I again wish to commend the Minister for being in contact and working with the Northern Ireland Fishermen’s Federation, in particular Alan McCulla and Harry Wick under the NIFF banner. It is a good relationship, which is working, although perhaps we need to tighten it up a wee bit.
I also call on the Minister to encourage our officials in the various statutory authorities to give more than simple lip service to terms such as “adaptive management” or “co-management scheme”. Nature is an evolving ecosystem and its management must not be set in concrete for generations to come. I want to reflect on what was said earlier about the management of MPAs, which complicates fisheries management, as does the construction of offshore wind farms. Increasingly, the eastern Irish sea is presenting itself as one giant offshore energy generation scheme. The Crown Estate’s fourth round of offshore leasing reinforces a squeeze on fishing operations in the Irish sea. There is a real danger that these developments are impinging on fish spawning and nursery grounds. It is not good enough to tell fishermen to reduce or move their fishing activities through the MPA process, when that creates a sense that they have been told to move on to make space for windfarm developers.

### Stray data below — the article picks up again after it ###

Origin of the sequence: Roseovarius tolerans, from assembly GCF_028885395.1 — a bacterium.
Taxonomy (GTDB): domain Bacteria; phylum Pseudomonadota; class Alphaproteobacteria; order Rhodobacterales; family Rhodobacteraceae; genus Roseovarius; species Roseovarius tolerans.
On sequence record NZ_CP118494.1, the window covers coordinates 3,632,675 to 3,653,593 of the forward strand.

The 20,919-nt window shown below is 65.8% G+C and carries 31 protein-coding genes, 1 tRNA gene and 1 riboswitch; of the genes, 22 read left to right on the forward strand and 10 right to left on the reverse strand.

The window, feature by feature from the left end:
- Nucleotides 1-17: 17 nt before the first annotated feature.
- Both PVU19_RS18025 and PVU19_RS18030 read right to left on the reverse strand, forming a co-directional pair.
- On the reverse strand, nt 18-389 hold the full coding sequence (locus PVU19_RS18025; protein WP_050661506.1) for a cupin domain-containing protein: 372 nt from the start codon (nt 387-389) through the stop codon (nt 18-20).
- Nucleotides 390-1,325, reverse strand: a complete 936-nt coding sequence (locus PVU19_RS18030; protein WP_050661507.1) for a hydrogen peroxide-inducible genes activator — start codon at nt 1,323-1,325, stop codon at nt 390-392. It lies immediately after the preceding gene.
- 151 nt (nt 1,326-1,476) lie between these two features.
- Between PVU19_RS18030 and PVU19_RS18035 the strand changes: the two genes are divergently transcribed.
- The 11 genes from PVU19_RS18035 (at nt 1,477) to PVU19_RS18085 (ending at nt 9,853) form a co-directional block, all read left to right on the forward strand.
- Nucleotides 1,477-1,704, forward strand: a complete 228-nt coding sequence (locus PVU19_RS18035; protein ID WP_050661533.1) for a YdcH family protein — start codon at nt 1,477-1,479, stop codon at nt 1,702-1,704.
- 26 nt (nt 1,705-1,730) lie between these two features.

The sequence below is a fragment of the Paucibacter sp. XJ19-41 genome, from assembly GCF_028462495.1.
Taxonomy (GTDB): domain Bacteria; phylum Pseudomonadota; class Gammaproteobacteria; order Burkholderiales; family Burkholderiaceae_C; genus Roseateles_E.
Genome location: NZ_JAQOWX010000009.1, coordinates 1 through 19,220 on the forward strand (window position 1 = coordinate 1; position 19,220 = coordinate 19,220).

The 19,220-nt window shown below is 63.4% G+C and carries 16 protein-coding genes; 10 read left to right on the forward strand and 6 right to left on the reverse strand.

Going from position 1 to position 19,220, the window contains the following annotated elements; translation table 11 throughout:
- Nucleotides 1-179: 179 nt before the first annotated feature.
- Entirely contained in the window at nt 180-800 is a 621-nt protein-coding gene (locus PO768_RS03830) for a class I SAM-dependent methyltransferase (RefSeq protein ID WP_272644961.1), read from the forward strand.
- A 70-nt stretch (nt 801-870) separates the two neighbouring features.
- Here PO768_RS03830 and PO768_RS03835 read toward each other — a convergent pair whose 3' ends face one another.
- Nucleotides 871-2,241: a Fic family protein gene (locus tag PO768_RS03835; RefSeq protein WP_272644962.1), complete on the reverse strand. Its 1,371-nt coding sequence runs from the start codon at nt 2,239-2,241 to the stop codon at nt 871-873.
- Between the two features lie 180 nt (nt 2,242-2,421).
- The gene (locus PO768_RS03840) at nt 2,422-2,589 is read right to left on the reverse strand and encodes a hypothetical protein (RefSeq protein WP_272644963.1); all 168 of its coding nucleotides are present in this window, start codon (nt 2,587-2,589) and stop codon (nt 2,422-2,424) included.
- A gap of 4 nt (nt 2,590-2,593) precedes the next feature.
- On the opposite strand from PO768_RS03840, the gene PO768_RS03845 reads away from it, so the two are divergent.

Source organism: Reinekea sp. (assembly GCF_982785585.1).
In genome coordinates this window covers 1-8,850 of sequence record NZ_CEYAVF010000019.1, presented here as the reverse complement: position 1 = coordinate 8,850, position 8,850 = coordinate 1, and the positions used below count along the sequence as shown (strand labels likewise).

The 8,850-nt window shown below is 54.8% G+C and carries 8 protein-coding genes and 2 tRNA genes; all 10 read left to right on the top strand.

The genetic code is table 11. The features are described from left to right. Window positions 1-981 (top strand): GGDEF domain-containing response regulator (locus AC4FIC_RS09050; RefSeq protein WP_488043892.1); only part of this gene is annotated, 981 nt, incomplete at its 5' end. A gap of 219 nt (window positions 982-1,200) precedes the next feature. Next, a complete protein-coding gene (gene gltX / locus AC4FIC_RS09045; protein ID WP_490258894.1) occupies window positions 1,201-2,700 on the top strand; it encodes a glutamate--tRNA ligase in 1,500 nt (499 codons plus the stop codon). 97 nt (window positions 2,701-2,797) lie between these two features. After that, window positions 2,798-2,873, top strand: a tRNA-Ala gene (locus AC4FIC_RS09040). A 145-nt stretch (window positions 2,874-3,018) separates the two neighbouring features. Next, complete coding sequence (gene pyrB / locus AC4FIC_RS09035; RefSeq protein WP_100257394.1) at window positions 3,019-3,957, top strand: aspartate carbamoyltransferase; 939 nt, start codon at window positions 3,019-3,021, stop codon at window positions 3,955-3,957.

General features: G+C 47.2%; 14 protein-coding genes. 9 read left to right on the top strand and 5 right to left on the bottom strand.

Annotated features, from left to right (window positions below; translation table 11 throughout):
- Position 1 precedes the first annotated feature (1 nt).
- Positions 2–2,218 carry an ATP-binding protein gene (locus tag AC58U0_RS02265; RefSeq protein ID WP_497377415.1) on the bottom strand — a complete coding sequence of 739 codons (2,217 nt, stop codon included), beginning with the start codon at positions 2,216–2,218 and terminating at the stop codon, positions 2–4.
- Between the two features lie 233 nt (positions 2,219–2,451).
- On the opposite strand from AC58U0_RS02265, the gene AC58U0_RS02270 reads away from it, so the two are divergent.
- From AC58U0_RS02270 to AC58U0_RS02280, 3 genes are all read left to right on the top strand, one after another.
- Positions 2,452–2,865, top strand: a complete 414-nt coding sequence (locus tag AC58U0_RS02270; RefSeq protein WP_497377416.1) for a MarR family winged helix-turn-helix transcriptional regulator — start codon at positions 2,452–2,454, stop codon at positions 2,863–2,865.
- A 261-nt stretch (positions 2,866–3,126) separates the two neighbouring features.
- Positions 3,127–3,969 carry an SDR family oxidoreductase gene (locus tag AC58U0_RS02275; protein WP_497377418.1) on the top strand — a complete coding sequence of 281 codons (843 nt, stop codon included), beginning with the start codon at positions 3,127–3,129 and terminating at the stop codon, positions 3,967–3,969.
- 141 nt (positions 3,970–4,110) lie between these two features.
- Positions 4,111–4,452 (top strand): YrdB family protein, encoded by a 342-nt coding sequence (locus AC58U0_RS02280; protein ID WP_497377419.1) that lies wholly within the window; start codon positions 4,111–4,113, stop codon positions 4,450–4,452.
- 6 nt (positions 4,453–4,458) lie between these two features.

Over the past few years, ICES set out to track ecosystem interactions in the Irish sea, through its WKIrish programme—the workshop on an ecosystem-based approach to fishery management for the Irish sea—without, it would seem, any further discussion on how the ecosystem model could be incorporated into fisheries management. This point was raised last week at the UK sea fisheries science panel, with reference to an annual briefing to industry and other stakeholders about the ICES fisheries science advice for 2020. Perhaps the Minister could respond on that point as well.
Fisheries management boils down to livelihoods. We talk about the quota system. How that dividend is allocated within the UK has not been finally settled. The Department for Environment, Food and Rural Affairs will soon be launching a further consultation on the allocation in 2022. Fishermen in Northern Ireland were let down by the allocation methodology used in 2021. We know that the Secretary of State is supportive of zonal management, but, like him, the Minister is well aware that that would penalise Northern Ireland because our maritime economic zone is small. I suggest to the Minister that, if special cases can be made for other parts of the UK—for example, Wales; I welcome that—a similar case should be made for Northern Ireland, given its relatively small part of the UK quota share.
Neil Parish spoke about Norway. I will not repeat that, as time does not allow. Will overfishing of mackerel by Norway result in reduced catches for UK fishermen? That is practical fisheries management in action.